Editor’s Note: As individuals with vision loss, navigating hazards at home can be tricky, dangerous, and take some time getting used to. Because June is National Home Safety Month, the VisionAware peer advisors are sharing stories about their in-home accidents, reasons why accidents happen to individuals living with visual impairment, and how they can be prevented. Heed their advice and utilize VisionAware resources to help you be safer in your home.
Preventing Falls and Accidents
Would you believe that I’ve been punched in the nose by a refrigerator, a closet door ajar, and even a wall? It’s all been caused by my hurrying frantically to get just one more task done, just one more email answered, just one more load in the washer before my ride comes.
Slow Down and Pay Attention
I hate sitting around, even for a couple of minutes, waiting for a ride, but I hate going out into the world with a black eye even more.
Most of my minor injuries have been caused by rushing and therefore scraping my hand on a corner, barking my shins on an open dishwasher door, tripping over a dog toy, or bumping my hip against a chair. But the majority of accidents happen when I’m not focused on the task at hand, that is, to get from point A to point B safely and with dignity. In other words, I need to pay more attention to what I’m doing.
Pay Attention and Memorize
Here’s one of the most poignant examples of what happens when I don’t focus on the task at hand.
I confidently walked up five or six steps with my guide dog to enter a building and was directed to the room where the workshop was being held. I knew the presenter, and we had made plans to go to another meeting together after this workshop was over. As we walked out of the building talking, I was concentrating on our conversation and trying to be clever and attentive to him, not to where my feet were taking me. When we approached the steps, my friend, being sighted, did not stop at the top as a guide dog would; instead, he just stepped off and continued down the steps. My guide dog did the same, that is, not stop and continued down the steps. However, when I stepped off the first step, my next step was into thin air, and I landed quite embarrassed and beat up at the bottom of the steps. My dog was mortified. My skirt was up around my hips, and my knees were scraped and bleeding. My friend was concerned and apologetic, but it wasn’t his fault. Had I not been trying to flirt, I would have remembered those steps and been more cautious as we approached them, thus giving the heads up to my dog that she needed to stop at the top of the flight, not the bottom.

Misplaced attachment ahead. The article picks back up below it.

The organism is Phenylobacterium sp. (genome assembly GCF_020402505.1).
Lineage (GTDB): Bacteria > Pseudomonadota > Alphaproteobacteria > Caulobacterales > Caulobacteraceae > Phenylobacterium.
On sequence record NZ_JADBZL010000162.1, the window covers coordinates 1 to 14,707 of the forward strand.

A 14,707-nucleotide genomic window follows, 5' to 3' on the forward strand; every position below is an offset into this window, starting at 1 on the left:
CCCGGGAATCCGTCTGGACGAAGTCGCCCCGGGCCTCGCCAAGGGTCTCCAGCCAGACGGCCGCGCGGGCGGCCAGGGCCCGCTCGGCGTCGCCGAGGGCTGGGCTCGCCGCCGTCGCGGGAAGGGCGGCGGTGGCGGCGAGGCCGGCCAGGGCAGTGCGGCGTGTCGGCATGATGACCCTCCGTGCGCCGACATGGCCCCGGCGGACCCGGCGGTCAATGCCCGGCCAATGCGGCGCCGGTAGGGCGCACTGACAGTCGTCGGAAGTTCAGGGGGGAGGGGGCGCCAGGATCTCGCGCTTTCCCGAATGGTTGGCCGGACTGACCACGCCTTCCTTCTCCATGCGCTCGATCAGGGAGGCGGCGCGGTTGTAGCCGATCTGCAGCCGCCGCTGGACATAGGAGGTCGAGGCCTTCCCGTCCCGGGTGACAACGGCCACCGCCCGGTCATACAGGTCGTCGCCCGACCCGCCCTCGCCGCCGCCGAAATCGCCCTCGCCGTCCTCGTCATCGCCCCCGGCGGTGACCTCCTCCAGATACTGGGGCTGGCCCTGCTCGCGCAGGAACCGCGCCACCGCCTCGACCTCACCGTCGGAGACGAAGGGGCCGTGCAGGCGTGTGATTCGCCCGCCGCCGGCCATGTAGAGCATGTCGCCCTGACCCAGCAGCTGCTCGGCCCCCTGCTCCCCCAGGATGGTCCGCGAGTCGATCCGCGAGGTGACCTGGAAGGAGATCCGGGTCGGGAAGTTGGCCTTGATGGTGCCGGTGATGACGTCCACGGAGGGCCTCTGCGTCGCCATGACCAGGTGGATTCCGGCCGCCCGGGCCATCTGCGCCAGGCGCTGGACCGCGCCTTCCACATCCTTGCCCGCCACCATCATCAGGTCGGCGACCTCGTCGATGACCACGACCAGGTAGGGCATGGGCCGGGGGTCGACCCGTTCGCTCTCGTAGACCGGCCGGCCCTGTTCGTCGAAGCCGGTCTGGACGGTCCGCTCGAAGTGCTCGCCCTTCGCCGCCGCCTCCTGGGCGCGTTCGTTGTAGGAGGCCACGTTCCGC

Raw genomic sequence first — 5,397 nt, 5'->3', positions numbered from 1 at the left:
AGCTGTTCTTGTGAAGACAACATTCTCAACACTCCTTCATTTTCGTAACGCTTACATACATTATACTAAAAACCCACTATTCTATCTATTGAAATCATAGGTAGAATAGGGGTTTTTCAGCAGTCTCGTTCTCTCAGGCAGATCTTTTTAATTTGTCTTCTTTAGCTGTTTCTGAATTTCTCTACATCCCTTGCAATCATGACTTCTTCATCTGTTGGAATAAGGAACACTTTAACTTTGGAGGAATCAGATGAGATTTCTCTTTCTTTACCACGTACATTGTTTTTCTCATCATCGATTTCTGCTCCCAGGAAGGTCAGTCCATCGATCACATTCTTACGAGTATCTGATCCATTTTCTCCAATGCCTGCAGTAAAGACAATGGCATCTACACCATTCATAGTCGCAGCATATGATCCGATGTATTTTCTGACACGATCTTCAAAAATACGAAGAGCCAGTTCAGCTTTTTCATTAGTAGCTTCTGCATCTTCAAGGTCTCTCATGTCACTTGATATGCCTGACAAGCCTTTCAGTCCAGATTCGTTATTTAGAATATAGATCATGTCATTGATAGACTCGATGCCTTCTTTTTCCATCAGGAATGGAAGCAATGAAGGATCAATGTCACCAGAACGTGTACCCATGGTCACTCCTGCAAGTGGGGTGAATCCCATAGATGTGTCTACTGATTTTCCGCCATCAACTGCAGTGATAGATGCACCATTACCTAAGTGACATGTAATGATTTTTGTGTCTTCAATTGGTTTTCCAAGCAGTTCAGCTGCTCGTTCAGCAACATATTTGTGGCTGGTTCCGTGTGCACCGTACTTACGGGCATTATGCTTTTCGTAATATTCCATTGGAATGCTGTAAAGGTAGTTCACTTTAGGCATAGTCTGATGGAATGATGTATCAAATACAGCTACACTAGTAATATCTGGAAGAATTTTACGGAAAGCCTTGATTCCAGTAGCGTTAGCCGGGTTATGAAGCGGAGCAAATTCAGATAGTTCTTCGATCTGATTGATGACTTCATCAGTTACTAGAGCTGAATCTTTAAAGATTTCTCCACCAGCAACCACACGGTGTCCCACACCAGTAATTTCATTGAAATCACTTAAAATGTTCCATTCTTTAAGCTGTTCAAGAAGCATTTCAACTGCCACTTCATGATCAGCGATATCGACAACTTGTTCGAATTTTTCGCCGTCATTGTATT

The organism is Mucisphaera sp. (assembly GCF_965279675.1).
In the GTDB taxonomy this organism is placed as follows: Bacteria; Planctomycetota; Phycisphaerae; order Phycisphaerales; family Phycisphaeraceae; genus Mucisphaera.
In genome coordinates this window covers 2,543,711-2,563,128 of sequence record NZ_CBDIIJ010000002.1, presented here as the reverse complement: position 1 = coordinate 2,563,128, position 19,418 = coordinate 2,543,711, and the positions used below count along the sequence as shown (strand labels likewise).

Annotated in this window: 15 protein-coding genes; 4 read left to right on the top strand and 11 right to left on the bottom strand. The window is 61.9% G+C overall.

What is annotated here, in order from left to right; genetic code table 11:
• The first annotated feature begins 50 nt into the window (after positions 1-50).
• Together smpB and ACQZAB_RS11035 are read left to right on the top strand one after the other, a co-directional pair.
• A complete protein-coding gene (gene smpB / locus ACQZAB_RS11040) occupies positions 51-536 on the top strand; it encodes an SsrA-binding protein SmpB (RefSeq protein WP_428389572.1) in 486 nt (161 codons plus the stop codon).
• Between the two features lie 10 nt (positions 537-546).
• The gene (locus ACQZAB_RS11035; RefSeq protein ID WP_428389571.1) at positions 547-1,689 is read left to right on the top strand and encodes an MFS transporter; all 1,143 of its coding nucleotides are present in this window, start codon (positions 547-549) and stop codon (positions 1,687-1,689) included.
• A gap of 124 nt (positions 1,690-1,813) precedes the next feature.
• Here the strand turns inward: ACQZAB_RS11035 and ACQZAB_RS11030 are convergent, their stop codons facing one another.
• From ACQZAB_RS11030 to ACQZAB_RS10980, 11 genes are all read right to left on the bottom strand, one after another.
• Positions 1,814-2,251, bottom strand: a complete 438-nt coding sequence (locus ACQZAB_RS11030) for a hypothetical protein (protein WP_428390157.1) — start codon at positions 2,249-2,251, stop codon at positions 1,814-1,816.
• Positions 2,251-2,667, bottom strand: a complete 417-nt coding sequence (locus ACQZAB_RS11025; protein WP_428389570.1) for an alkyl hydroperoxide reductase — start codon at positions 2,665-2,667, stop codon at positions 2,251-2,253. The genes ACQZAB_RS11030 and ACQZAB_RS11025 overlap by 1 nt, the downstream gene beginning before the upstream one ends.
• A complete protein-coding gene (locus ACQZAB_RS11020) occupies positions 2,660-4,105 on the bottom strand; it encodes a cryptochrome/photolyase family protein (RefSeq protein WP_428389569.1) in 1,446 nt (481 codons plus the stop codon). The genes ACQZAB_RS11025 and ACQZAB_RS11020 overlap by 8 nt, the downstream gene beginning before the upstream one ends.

Ever since then, as a totally blind traveler, I vowed always to concentrate and be aware and memorize the obstacles and clues along the way for a safe return.
How Corners of Tables Jump Up and Hit Me
Whenever I bend over to pick something up off the floor, a shoe, a dropped tissue, a fork, or to tie my shoe, straighten a throw rug, or retrieve a dog toy, the strangest thing happens. The back of a chair, a corner of a table, or even a door knob will jump up and clobber me in the face or the top of my head. I’ve developed a habit of shielding my face with the inside of my elbow each time I bend over just in case this should happen again. You never know. Only the first time I forget, bam; there it happens again. No matter how sure I am that I am far away from such jumping objects, every once in a while, they trick me and off to church I go with a bump on my forehead. Talk about the bumps in life. All I can do is try to slow down, be aware, and pay attention.
Sit in a chair and don’t move all day. No, just kidding. Being blind is not an excuse to be a couch potato. It is not a reason for acting helpless. It is the motivation to learn to move around, do what you need to do, and even have fun. Hard knocks are part of life, blind or not, but thinking first can soften the blows.